Gryn, Hugo Gabriel
- Albert Friedlander
Hugo Gabriel Gryn (1930–1996)
Gryn, Hugo Gabriel (1930–1996), rabbi and broadcaster, was born in Berehovo, Czechoslovakia, on 25 June 1930, in a home filled with great learning and warmth. His father, Géza Gryn (1900–1945), was a timber merchant; his mother was Bella Neufeld (1908–1964) of Silce. The Gryns were among the 10,000 Jews confined to the Berehovo ghetto in April 1944, and Hugo and his family (parents, grandparents, and ten-year-old brother, Gaby) were sent to Auschwitz on the last transport from Berehovo on 28 May 1944, arriving there on 31 May. Hugo, aged thirteen, was advised to say he was nineteen, a carpenter and joiner. He and his father were sent to work; his brother and grandfather were sent to the gas chambers. His Orthodox father found ways to celebrate the Jewish festivals, even in Auschwitz. In 1945, with the allies approaching, Gryn and his father were among the 1600 Jews sent on the death march from the Lieberose camp to Sachsenhausen near Berlin, and on to Mauthausen in upper Austria, and then to Gunskirchen. Fewer than a thousand survived the march. Hugo and his father were liberated at Gunskirchen on 4/5 May 1945 by the Americans, but Géza Gryn died a few days later from typhus and exhaustion. Hugo's mother, Bella, also survived the camps.
In February 1946 Gryn was among the last group of boys to leave Prague for Great Britain, flown out in a Lancaster bomber arranged by the Central British Fund. He arrived at Prestwick, near Glasgow, and was sent to Lasswade, near Edinburgh, to the Polton House farm school. Later that year he won a scholarship to study mathematics and biochemistry at King's College, Cambridge, and completed the two-year course in the summer of 1948. He then volunteered to serve in the Israeli army to defend that country in its war of independence, and returned to London having contracted jaundice. In London, where he worked briefly as a biochemist and then as a teacher, he came under the influence of Rabbi Leo Baeck, the leader of German Judaism and Reform rabbi, who had survived the Theresienstadt (Terezin) ghetto. Baeck became his guide and mentor, as in a different way did Lily Montagu, the leader of British Liberal Judaism, who gave him insights into a different way of religious life. Both guided him towards the rabbinate, and in 1950 he went to the Hebrew Union College in Cincinnati, a seminary for Reform rabbis, where he earned his bachelor of Hebrew letters degree, and subsequently his master's degree and doctorate as well. He was ordained there in 1957.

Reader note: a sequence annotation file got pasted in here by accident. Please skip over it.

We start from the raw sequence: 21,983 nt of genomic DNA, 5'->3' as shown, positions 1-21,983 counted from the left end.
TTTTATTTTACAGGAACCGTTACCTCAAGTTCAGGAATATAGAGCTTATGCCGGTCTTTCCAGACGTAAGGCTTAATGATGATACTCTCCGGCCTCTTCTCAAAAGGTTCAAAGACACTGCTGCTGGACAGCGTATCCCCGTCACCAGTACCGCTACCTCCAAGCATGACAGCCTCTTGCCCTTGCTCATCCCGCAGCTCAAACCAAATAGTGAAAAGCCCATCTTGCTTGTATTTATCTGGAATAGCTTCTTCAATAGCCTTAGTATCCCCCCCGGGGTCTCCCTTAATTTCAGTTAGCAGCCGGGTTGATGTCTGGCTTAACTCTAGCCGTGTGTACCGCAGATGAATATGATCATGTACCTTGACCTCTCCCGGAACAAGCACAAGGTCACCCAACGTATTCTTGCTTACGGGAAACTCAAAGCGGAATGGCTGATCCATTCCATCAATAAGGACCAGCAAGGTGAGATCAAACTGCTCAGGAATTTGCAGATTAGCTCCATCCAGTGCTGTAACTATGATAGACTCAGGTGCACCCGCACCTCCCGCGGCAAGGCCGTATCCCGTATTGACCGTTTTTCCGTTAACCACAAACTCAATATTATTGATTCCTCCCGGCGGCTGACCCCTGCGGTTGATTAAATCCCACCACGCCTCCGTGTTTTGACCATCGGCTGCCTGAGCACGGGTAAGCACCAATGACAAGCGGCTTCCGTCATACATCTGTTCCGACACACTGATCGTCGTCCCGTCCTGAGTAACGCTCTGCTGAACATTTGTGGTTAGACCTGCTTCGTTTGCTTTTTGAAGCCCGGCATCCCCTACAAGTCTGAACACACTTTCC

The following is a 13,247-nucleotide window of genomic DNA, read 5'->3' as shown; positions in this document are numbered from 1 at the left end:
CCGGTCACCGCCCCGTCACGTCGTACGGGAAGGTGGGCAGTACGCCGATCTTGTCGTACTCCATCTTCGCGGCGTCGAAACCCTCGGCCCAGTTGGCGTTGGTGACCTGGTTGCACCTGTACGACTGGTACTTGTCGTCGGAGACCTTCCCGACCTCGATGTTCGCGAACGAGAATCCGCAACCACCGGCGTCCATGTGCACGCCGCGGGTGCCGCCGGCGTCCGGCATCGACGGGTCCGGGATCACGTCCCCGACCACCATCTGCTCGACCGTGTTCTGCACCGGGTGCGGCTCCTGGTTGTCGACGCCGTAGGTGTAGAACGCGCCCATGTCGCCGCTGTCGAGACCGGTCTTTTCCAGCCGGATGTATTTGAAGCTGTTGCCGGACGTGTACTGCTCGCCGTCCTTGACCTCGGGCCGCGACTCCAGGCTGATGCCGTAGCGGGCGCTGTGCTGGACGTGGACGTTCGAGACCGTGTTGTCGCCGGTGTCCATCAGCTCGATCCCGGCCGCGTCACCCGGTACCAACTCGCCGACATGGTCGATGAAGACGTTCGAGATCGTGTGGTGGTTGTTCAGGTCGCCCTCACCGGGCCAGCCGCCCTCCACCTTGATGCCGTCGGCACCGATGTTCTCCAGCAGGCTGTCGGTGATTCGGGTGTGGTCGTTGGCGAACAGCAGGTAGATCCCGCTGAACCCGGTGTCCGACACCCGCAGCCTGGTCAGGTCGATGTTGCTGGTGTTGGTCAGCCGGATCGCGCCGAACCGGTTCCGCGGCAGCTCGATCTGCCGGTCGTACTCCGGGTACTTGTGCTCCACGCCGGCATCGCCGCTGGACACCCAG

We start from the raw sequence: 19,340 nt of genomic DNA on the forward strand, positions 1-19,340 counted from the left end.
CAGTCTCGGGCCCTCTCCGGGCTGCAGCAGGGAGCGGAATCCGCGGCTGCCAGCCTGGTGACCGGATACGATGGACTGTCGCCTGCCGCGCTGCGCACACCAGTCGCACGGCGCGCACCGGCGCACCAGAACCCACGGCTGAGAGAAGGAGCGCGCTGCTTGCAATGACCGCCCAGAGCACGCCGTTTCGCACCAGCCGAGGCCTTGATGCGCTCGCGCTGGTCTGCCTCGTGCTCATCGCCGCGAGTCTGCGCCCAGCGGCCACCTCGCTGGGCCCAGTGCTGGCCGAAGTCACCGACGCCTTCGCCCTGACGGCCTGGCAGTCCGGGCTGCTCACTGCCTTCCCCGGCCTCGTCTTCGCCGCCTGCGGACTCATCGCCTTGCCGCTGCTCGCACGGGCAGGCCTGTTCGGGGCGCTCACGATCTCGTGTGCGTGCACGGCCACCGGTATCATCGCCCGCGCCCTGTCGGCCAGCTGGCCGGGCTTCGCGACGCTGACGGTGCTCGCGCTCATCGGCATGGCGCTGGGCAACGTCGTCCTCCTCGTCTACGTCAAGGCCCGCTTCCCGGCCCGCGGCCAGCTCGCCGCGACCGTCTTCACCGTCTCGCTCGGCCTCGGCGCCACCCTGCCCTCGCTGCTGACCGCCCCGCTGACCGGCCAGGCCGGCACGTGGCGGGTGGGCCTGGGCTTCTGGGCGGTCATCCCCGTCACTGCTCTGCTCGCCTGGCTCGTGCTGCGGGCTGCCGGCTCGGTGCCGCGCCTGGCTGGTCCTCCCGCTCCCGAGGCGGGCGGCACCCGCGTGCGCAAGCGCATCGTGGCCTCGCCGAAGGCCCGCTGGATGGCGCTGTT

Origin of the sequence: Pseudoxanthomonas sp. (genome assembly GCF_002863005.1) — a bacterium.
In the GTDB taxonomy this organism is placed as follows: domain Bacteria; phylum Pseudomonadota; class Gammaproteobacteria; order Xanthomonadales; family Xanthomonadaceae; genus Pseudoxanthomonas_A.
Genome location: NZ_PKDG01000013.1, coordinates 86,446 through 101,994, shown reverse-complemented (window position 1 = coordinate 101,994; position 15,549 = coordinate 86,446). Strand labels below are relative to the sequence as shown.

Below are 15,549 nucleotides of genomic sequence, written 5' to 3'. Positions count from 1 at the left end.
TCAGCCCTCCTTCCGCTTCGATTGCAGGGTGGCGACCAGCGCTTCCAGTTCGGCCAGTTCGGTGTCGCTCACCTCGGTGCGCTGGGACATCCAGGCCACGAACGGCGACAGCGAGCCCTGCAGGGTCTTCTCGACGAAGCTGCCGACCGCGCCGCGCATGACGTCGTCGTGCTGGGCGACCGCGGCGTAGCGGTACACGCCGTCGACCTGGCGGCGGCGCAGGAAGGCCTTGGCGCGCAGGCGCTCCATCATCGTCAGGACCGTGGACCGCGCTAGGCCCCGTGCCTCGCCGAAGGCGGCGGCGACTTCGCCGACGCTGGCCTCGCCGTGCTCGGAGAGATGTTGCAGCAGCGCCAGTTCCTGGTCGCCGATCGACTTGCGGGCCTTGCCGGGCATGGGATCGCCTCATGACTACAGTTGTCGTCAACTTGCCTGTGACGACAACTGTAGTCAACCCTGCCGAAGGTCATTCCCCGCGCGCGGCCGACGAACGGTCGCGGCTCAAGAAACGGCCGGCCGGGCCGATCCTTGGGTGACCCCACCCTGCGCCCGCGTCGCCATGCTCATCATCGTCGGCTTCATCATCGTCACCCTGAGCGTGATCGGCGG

On 1 January 1957 Gryn married Jacqueline Selby in London. He was then sent to Bombay by the World Union for Progressive Judaism, which had sponsored his studies. He served the Jewish Religious Union there until 1960; his eldest daughter was born there. He then became executive director of the World Union for Progressive Judaism, working from its New York offices; three more children were born in New York. Gryn travelled extensively, particularly in Europe. In 1962 he accepted a position as a senior executive of the American Jewish Joint Distribution Committee (a welfare organization working with Jewish refugees), taking on difficult assignments in Prague and Budapest.
In 1964 Gryn became first the associate and then the senior rabbi of the West London Synagogue. It was the most prestigious post in British Progressive Judaism, and he held it until his death. In due course he became the central figure in British Reform Judaism; its organization, the Reform Synagogues of Great Britain, elected him its president in 1990 in recognition of his work. When the rabbis of the Union of Liberal and Progressive Judaism created an umbrella organization for all Progressive rabbis, the Council of Reform and Liberal Rabbis, Gryn served as chairman. Gryn was closely associated with the Leo Baeck College (founded in 1957); it shared the buildings of the West London Synagogue, and he served as the college's bursar, lecturer, and vice-president until his death. His teaching of practical rabbinics became essential to the more than 100 rabbis ordained during his association with the college. Education and inter-faith activities were major concerns for him, and he served as chairman of the standing committee of inter-faith dialogue in education in 1972. From 1991 he was also a governor of the World College of the Atlantic. From 1975 he was co-chairman of the London Rainbow Group, founded by the Revd Peter Schneider, which met alternately at Westminster Abbey and the West London Synagogue. Gryn was co-founder (with Bishop Jim Thompson) of the Interfaith Networth (UK) and its first joint chairman (1987–94), and he remained its guiding spirit.